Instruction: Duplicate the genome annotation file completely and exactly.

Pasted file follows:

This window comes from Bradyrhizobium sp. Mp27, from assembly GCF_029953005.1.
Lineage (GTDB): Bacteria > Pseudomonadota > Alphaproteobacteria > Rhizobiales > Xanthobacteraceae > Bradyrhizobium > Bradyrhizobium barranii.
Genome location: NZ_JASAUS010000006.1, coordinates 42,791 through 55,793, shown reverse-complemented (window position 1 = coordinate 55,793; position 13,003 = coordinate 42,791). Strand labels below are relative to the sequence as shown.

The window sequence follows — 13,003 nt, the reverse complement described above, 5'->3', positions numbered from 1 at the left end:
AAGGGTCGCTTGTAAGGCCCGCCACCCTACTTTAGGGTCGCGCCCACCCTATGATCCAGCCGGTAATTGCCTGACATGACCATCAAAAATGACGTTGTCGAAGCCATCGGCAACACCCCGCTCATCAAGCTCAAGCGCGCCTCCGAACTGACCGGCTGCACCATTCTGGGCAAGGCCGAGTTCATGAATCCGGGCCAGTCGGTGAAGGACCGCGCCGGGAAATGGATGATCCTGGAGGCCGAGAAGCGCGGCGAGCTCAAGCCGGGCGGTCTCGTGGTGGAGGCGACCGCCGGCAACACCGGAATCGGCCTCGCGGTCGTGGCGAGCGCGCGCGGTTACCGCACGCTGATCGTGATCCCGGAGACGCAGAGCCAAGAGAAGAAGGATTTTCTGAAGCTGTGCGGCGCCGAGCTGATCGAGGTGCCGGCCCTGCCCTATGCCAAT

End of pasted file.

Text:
This window comes from Bradyrhizobium sp. Mp27, from assembly GCF_029953005.1.
Lineage (GTDB): Bacteria > Pseudomonadota > Alphaproteobacteria > Rhizobiales > Xanthobacteraceae > Bradyrhizobium > Bradyrhizobium barranii.
Genome location: NZ_JASAUS010000006.1, coordinates 42,791 through 55,793, shown reverse-complemented (window position 1 = coordinate 55,793; position 13,003 = coordinate 42,791). Strand labels below are relative to the sequence as shown.

The window sequence follows — 13,003 nt, the reverse complement described above, 5'->3', positions numbered from 1 at the left end:
AAGGGTCGCTTGTAAGGCCCGCCACCCTACTTTAGGGTCGCGCCCACCCTATGATCCAGCCGGTAATTGCCTGACATGACCATCAAAAATGACGTTGTCGAAGCCATCGGCAACACCCCGCTCATCAAGCTCAAGCGCGCCTCCGAACTGACCGGCTGCACCATTCTGGGCAAGGCCGAGTTCATGAATCCGGGCCAGTCGGTGAAGGACCGCGCCGGGAAATGGATGATCCTGGAGGCCGAGAAGCGCGGCGAGCTCAAGCCGGGCGGTCTCGTGGTGGAGGCGACCGCCGGCAACACCGGAATCGGCCTCGCGGTCGTGGCGAGCGCGCGCGGTTACCGCACGCTGATCGTGATCCCGGAGACGCAGAGCCAAGAGAAGAAGGATTTTCTGAAGCTGTGCGGCGCCGAGCTGATCGAGGTGCCGGCCCTGCCCTATGCCAAT